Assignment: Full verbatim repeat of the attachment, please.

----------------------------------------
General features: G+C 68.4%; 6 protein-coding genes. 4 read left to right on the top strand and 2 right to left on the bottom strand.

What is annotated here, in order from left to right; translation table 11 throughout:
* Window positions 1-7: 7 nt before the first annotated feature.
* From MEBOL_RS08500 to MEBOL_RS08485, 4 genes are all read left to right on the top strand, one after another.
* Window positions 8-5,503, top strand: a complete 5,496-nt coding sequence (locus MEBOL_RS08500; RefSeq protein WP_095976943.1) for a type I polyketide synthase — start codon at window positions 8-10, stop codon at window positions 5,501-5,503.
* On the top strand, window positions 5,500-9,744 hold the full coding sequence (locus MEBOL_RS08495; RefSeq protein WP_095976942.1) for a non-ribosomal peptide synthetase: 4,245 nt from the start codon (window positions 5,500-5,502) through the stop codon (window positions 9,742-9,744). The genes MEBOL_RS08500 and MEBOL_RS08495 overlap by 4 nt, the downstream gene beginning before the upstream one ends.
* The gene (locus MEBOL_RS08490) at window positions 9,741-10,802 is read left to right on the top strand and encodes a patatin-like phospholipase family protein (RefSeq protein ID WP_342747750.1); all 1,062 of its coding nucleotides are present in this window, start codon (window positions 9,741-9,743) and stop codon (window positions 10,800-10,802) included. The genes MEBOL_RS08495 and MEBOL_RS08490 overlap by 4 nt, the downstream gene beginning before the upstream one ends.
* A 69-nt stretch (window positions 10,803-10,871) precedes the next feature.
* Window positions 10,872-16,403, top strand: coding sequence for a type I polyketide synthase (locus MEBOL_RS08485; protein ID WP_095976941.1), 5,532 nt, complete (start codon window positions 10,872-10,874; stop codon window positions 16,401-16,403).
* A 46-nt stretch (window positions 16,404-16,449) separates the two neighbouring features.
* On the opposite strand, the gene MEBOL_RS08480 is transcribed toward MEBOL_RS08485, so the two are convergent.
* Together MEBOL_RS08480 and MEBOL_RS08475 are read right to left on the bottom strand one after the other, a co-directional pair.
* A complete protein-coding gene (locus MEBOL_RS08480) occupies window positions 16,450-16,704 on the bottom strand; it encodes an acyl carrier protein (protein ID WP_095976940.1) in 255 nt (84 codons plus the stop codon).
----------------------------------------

General features: G+C 68.4%; 6 protein-coding genes. 4 read left to right on the top strand and 2 right to left on the bottom strand.

What is annotated here, in order from left to right; translation table 11 throughout:
* Window positions 1-7: 7 nt before the first annotated feature.
* From MEBOL_RS08500 to MEBOL_RS08485, 4 genes are all read left to right on the top strand, one after another.
* Window positions 8-5,503, top strand: a complete 5,496-nt coding sequence (locus MEBOL_RS08500; RefSeq protein WP_095976943.1) for a type I polyketide synthase — start codon at window positions 8-10, stop codon at window positions 5,501-5,503.
* On the top strand, window positions 5,500-9,744 hold the full coding sequence (locus MEBOL_RS08495; RefSeq protein WP_095976942.1) for a non-ribosomal peptide synthetase: 4,245 nt from the start codon (window positions 5,500-5,502) through the stop codon (window positions 9,742-9,744). The genes MEBOL_RS08500 and MEBOL_RS08495 overlap by 4 nt, the downstream gene beginning before the upstream one ends.
* The gene (locus MEBOL_RS08490) at window positions 9,741-10,802 is read left to right on the top strand and encodes a patatin-like phospholipase family protein (RefSeq protein ID WP_342747750.1); all 1,062 of its coding nucleotides are present in this window, start codon (window positions 9,741-9,743) and stop codon (window positions 10,800-10,802) included. The genes MEBOL_RS08495 and MEBOL_RS08490 overlap by 4 nt, the downstream gene beginning before the upstream one ends.
* A 69-nt stretch (window positions 10,803-10,871) precedes the next feature.
* Window positions 10,872-16,403, top strand: coding sequence for a type I polyketide synthase (locus MEBOL_RS08485; protein ID WP_095976941.1), 5,532 nt, complete (start codon window positions 10,872-10,874; stop codon window positions 16,401-16,403).
* A 46-nt stretch (window positions 16,404-16,449) separates the two neighbouring features.
* On the opposite strand, the gene MEBOL_RS08480 is transcribed toward MEBOL_RS08485, so the two are convergent.
* Together MEBOL_RS08480 and MEBOL_RS08475 are read right to left on the bottom strand one after the other, a co-directional pair.
* A complete protein-coding gene (locus MEBOL_RS08480) occupies window positions 16,450-16,704 on the bottom strand; it encodes an acyl carrier protein (protein ID WP_095976940.1) in 255 nt (84 codons plus the stop codon).